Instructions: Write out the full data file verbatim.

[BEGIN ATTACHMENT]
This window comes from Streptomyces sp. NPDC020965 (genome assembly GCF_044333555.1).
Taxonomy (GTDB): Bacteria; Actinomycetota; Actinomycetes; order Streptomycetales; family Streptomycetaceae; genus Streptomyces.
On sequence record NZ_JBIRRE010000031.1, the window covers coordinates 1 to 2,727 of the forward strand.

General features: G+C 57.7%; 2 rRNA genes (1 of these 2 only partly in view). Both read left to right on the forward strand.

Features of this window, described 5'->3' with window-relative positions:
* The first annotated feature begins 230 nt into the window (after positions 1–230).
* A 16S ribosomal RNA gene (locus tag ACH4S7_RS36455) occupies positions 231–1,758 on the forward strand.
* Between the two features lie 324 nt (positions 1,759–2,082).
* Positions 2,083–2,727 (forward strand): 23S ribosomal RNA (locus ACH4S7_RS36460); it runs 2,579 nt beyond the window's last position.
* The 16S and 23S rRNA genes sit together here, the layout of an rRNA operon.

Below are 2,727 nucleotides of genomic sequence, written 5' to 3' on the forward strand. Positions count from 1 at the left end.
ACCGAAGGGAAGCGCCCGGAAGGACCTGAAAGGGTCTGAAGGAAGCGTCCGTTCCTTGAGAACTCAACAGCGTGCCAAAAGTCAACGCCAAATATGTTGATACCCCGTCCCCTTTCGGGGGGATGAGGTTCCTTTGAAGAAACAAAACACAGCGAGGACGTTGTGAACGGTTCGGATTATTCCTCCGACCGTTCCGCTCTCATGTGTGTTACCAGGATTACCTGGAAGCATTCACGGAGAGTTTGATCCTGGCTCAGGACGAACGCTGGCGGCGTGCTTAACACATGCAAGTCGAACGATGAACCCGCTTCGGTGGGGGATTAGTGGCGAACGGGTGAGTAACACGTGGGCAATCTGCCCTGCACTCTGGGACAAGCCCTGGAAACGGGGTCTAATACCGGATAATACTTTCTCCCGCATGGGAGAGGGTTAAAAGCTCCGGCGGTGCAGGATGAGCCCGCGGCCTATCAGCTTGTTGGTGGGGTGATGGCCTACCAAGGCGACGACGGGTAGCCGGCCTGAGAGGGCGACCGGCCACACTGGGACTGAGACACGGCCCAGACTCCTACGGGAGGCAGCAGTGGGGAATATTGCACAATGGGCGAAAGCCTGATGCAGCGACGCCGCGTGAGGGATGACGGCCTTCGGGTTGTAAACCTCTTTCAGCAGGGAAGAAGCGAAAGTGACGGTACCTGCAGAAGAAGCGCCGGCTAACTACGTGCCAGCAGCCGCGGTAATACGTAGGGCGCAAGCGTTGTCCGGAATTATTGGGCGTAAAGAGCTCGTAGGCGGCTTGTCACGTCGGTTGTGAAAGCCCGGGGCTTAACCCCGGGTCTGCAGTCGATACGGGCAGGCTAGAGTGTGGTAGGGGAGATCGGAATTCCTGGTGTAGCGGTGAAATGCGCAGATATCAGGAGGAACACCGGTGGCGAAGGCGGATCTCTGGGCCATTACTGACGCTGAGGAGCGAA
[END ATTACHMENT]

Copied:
This window comes from Streptomyces sp. NPDC020965 (genome assembly GCF_044333555.1).
Taxonomy (GTDB): Bacteria; Actinomycetota; Actinomycetes; order Streptomycetales; family Streptomycetaceae; genus Streptomyces.
On sequence record NZ_JBIRRE010000031.1, the window covers coordinates 1 to 2,727 of the forward strand.

General features: G+C 57.7%; 2 rRNA genes (1 of these 2 only partly in view). Both read left to right on the forward strand.

Features of this window, described 5'->3' with window-relative positions:
* The first annotated feature begins 230 nt into the window (after positions 1–230).
* A 16S ribosomal RNA gene (locus tag ACH4S7_RS36455) occupies positions 231–1,758 on the forward strand.
* Between the two features lie 324 nt (positions 1,759–2,082).
* Positions 2,083–2,727 (forward strand): 23S ribosomal RNA (locus ACH4S7_RS36460); it runs 2,579 nt beyond the window's last position.
* The 16S and 23S rRNA genes sit together here, the layout of an rRNA operon.

Below are 2,727 nucleotides of genomic sequence, written 5' to 3' on the forward strand. Positions count from 1 at the left end.
ACCGAAGGGAAGCGCCCGGAAGGACCTGAAAGGGTCTGAAGGAAGCGTCCGTTCCTTGAGAACTCAACAGCGTGCCAAAAGTCAACGCCAAATATGTTGATACCCCGTCCCCTTTCGGGGGGATGAGGTTCCTTTGAAGAAACAAAACACAGCGAGGACGTTGTGAACGGTTCGGATTATTCCTCCGACCGTTCCGCTCTCATGTGTGTTACCAGGATTACCTGGAAGCATTCACGGAGAGTTTGATCCTGGCTCAGGACGAACGCTGGCGGCGTGCTTAACACATGCAAGTCGAACGATGAACCCGCTTCGGTGGGGGATTAGTGGCGAACGGGTGAGTAACACGTGGGCAATCTGCCCTGCACTCTGGGACAAGCCCTGGAAACGGGGTCTAATACCGGATAATACTTTCTCCCGCATGGGAGAGGGTTAAAAGCTCCGGCGGTGCAGGATGAGCCCGCGGCCTATCAGCTTGTTGGTGGGGTGATGGCCTACCAAGGCGACGACGGGTAGCCGGCCTGAGAGGGCGACCGGCCACACTGGGACTGAGACACGGCCCAGACTCCTACGGGAGGCAGCAGTGGGGAATATTGCACAATGGGCGAAAGCCTGATGCAGCGACGCCGCGTGAGGGATGACGGCCTTCGGGTTGTAAACCTCTTTCAGCAGGGAAGAAGCGAAAGTGACGGTACCTGCAGAAGAAGCGCCGGCTAACTACGTGCCAGCAGCCGCGGTAATACGTAGGGCGCAAGCGTTGTCCGGAATTATTGGGCGTAAAGAGCTCGTAGGCGGCTTGTCACGTCGGTTGTGAAAGCCCGGGGCTTAACCCCGGGTCTGCAGTCGATACGGGCAGGCTAGAGTGTGGTAGGGGAGATCGGAATTCCTGGTGTAGCGGTGAAATGCGCAGATATCAGGAGGAACACCGGTGGCGAAGGCGGATCTCTGGGCCATTACTGACGCTGAGGAGCGAA